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I have a data.table which I want to split into two. I do this as follows:

dt <- data.table(a=c(1,2,3,3),b=c(1,1,2,2))
sdt <- split(dt,dt$b==2)

but if I want to to something like this as a next step

sdt[[1]][,c:=.N,by=a]

I get the following warning message.

Warning message: In [.data.table(sdt[[1]], , :=(c, .N), by = a) : Invalid .internal.selfref detected and fixed by taking a copy of the whole table, so that := can add this new column by reference. At an earlier point, this data.table has been copied by R. Avoid key<-, names<- and attr<- which in R currently (and oddly) may copy the whole data.table. Use set* syntax instead to avoid copying: setkey(), setnames() and setattr(). Also, list(DT1,DT2) will copy the entire DT1 and DT2 (R's list() copies named objects), use reflist() instead if needed (to be implemented). If this message doesn't help, please report to datatable-help so the root cause can be fixed.

Just wondering if there is a better way of splitting the table so that it would be more efficient (and would not get this message)?

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3  
Why do you want to split the data.table in the first place? Splitting us creating a list, so the warning deals with why the copy has taken place –  mnel Feb 20 '13 at 10:56
    
I'm creating two sets for my experiments, based on a time split. –  jamborta Feb 20 '13 at 11:01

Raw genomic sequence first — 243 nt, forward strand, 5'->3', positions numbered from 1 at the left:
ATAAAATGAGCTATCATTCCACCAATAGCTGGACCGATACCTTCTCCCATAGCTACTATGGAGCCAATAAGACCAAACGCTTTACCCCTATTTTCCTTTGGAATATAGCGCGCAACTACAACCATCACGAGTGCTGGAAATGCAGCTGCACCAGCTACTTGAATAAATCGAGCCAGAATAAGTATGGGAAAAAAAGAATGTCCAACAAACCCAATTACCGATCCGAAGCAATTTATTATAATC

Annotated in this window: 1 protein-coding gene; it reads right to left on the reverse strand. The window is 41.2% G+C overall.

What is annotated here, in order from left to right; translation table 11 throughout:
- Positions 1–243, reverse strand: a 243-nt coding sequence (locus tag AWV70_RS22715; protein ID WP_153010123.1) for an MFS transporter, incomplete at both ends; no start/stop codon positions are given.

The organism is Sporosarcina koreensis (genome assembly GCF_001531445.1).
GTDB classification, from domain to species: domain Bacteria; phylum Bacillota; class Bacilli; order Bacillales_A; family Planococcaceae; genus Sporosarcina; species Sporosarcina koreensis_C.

I'm curious as to what the .N means in this case? –  Simon O'Hanlon Feb 20 '13 at 11:02
    
@SimonO101 .N is just the row count for the groups. –  jamborta Feb 20 '13 at 11:08

1 Answer 1

up vote 2 down vote accepted

This works in v1.8.7 (and may work in v1.8.6 too) :

> sdt = lapply(split(1:nrow(dt), dt$b==2), function(x)dt[x])
> sdt
$`FALSE`
   a b
1: 1 1
2: 2 1

$`TRUE`
   a b
1: 3 2
2: 3 2

> sdt[[1]][,c:=.N,by=a]     # now no warning
> sdt
$`FALSE`
   a b c
1: 1 1 1
2: 2 1 1

$`TRUE`
   a b
1: 3 2
2: 3 2

But, as @mnel said, that's inefficient. Please avoid splitting if possible.

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I don't quite understand why it says invalid .internal.selfref as when I do attributes(sdt[[1]])$.internal.selfref, the value seems to be the same as the one for dt (and same on dt2 <- copy(dt)).. Any thoughts? –  Arun Feb 20 '13 at 11:29
1  
@Arun Exactly, that's why it's invalid. It's supposed to point to itself when valid. If you look at .Internal(inspect(sdt[[1]])) you should see its pointer address is different (a copy was taken). That's what .internal.selfref is designed to detect. The problem with the copy isn't so much the copy per se, but that when R does that copy it doesn't maintain the over allocated vector of column pointers. Hence the warning when := tries to add a new column (it has to over-allocate again) in case you have two bindings to the same object. All correct and intended. –  Matt Dowle Feb 20 '13 at 11:38
1  
@Arun So the warning is trying to say: don't base::split find some other way, such as my answer, to do the split. –  Matt Dowle Feb 20 '13 at 11:45
1  
@Arun There is also data.table:::selfrefok(sdt[[1]]) which checks whether .internal.selfref is valid or not. Returns 0/1. Deliberately not exported as it's just intended for debugging/inspecting. –  Matt Dowle Feb 20 '13 at 11:48
1  
as always, thanks for the awesome and patient explanation! –  Arun Feb 20 '13 at 13:40

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